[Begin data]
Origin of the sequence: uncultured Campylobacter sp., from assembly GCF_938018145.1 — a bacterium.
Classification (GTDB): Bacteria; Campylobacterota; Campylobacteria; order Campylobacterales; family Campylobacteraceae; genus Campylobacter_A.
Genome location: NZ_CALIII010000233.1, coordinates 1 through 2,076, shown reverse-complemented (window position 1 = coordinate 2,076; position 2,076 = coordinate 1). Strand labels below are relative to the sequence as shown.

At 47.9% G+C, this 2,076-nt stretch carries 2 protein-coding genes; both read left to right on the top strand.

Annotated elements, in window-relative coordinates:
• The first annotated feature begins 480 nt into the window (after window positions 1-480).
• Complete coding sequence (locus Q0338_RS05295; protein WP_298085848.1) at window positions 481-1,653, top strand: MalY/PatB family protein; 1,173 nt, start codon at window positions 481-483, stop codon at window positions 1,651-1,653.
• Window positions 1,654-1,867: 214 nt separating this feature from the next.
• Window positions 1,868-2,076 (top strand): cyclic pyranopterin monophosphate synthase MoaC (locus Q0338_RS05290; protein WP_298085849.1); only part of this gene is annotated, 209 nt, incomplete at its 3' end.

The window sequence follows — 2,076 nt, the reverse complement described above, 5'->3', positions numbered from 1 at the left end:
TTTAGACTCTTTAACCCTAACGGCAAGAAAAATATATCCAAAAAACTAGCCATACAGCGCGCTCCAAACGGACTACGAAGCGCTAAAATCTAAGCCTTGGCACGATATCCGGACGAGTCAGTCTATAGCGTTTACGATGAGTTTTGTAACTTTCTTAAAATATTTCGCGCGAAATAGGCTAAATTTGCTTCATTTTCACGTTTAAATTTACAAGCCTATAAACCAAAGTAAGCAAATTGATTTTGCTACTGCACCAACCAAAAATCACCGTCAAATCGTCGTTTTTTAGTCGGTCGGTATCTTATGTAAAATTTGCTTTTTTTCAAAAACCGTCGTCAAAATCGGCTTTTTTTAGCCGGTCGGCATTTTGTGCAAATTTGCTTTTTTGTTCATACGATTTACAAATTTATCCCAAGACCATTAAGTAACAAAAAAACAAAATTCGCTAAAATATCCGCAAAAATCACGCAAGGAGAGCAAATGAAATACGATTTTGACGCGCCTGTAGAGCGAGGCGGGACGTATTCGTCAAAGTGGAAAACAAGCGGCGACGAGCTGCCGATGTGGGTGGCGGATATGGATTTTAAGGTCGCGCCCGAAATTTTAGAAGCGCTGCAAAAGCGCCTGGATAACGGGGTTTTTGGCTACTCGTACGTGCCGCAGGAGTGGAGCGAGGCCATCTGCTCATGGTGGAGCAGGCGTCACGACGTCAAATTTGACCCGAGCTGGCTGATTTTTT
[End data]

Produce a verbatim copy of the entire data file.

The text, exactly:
Origin of the sequence: uncultured Campylobacter sp., from assembly GCF_938018145.1 — a bacterium.
Classification (GTDB): Bacteria; Campylobacterota; Campylobacteria; order Campylobacterales; family Campylobacteraceae; genus Campylobacter_A.
Genome location: NZ_CALIII010000233.1, coordinates 1 through 2,076, shown reverse-complemented (window position 1 = coordinate 2,076; position 2,076 = coordinate 1). Strand labels below are relative to the sequence as shown.

At 47.9% G+C, this 2,076-nt stretch carries 2 protein-coding genes; both read left to right on the top strand.

Annotated elements, in window-relative coordinates:
• The first annotated feature begins 480 nt into the window (after window positions 1-480).
• Complete coding sequence (locus Q0338_RS05295; protein WP_298085848.1) at window positions 481-1,653, top strand: MalY/PatB family protein; 1,173 nt, start codon at window positions 481-483, stop codon at window positions 1,651-1,653.
• Window positions 1,654-1,867: 214 nt separating this feature from the next.
• Window positions 1,868-2,076 (top strand): cyclic pyranopterin monophosphate synthase MoaC (locus Q0338_RS05290; protein WP_298085849.1); only part of this gene is annotated, 209 nt, incomplete at its 3' end.

The window sequence follows — 2,076 nt, the reverse complement described above, 5'->3', positions numbered from 1 at the left end:
TTTAGACTCTTTAACCCTAACGGCAAGAAAAATATATCCAAAAAACTAGCCATACAGCGCGCTCCAAACGGACTACGAAGCGCTAAAATCTAAGCCTTGGCACGATATCCGGACGAGTCAGTCTATAGCGTTTACGATGAGTTTTGTAACTTTCTTAAAATATTTCGCGCGAAATAGGCTAAATTTGCTTCATTTTCACGTTTAAATTTACAAGCCTATAAACCAAAGTAAGCAAATTGATTTTGCTACTGCACCAACCAAAAATCACCGTCAAATCGTCGTTTTTTAGTCGGTCGGTATCTTATGTAAAATTTGCTTTTTTTCAAAAACCGTCGTCAAAATCGGCTTTTTTTAGCCGGTCGGCATTTTGTGCAAATTTGCTTTTTTGTTCATACGATTTACAAATTTATCCCAAGACCATTAAGTAACAAAAAAACAAAATTCGCTAAAATATCCGCAAAAATCACGCAAGGAGAGCAAATGAAATACGATTTTGACGCGCCTGTAGAGCGAGGCGGGACGTATTCGTCAAAGTGGAAAACAAGCGGCGACGAGCTGCCGATGTGGGTGGCGGATATGGATTTTAAGGTCGCGCCCGAAATTTTAGAAGCGCTGCAAAAGCGCCTGGATAACGGGGTTTTTGGCTACTCGTACGTGCCGCAGGAGTGGAGCGAGGCCATCTGCTCATGGTGGAGCAGGCGTCACGACGTCAAATTTGACCCGAGCTGGCTGATTTTTT